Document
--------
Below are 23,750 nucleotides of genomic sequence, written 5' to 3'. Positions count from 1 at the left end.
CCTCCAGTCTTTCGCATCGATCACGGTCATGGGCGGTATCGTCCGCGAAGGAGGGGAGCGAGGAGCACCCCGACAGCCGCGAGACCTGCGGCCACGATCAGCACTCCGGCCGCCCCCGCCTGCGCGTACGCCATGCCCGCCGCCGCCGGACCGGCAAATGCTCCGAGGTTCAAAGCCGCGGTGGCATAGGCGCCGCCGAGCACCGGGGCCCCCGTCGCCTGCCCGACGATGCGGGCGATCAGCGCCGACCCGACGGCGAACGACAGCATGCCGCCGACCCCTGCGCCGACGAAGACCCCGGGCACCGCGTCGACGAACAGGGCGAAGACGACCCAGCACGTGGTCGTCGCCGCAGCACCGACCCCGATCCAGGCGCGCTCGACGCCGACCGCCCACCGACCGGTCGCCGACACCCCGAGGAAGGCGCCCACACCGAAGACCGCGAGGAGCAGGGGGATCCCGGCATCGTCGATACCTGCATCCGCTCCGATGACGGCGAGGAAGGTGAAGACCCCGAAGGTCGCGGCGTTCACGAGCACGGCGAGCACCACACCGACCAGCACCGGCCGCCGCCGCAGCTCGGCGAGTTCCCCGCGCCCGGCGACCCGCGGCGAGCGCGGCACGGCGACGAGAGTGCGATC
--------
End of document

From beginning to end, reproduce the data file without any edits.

Below are 23,750 nucleotides of genomic sequence, written 5' to 3'. Positions count from 1 at the left end.
CCTCCAGTCTTTCGCATCGATCACGGTCATGGGCGGTATCGTCCGCGAAGGAGGGGAGCGAGGAGCACCCCGACAGCCGCGAGACCTGCGGCCACGATCAGCACTCCGGCCGCCCCCGCCTGCGCGTACGCCATGCCCGCCGCCGCCGGACCGGCAAATGCTCCGAGGTTCAAAGCCGCGGTGGCATAGGCGCCGCCGAGCACCGGGGCCCCCGTCGCCTGCCCGACGATGCGGGCGATCAGCGCCGACCCGACGGCGAACGACAGCATGCCGCCGACCCCTGCGCCGACGAAGACCCCGGGCACCGCGTCGACGAACAGGGCGAAGACGACCCAGCACGTGGTCGTCGCCGCAGCACCGACCCCGATCCAGGCGCGCTCGACGCCGACCGCCCACCGACCGGTCGCCGACACCCCGAGGAAGGCGCCCACACCGAAGACCGCGAGGAGCAGGGGGATCCCGGCATCGTCGATACCTGCATCCGCTCCGATGACGGCGAGGAAGGTGAAGACCCCGAAGGTCGCGGCGTTCACGAGCACGGCGAGCACCACACCGACCAGCACCGGCCGCCGCCGCAGCTCGGCGAGTTCCCCGCGCCCGGCGACCCGCGGCGAGCGCGGCACGGCGACGAGAGTGCGATC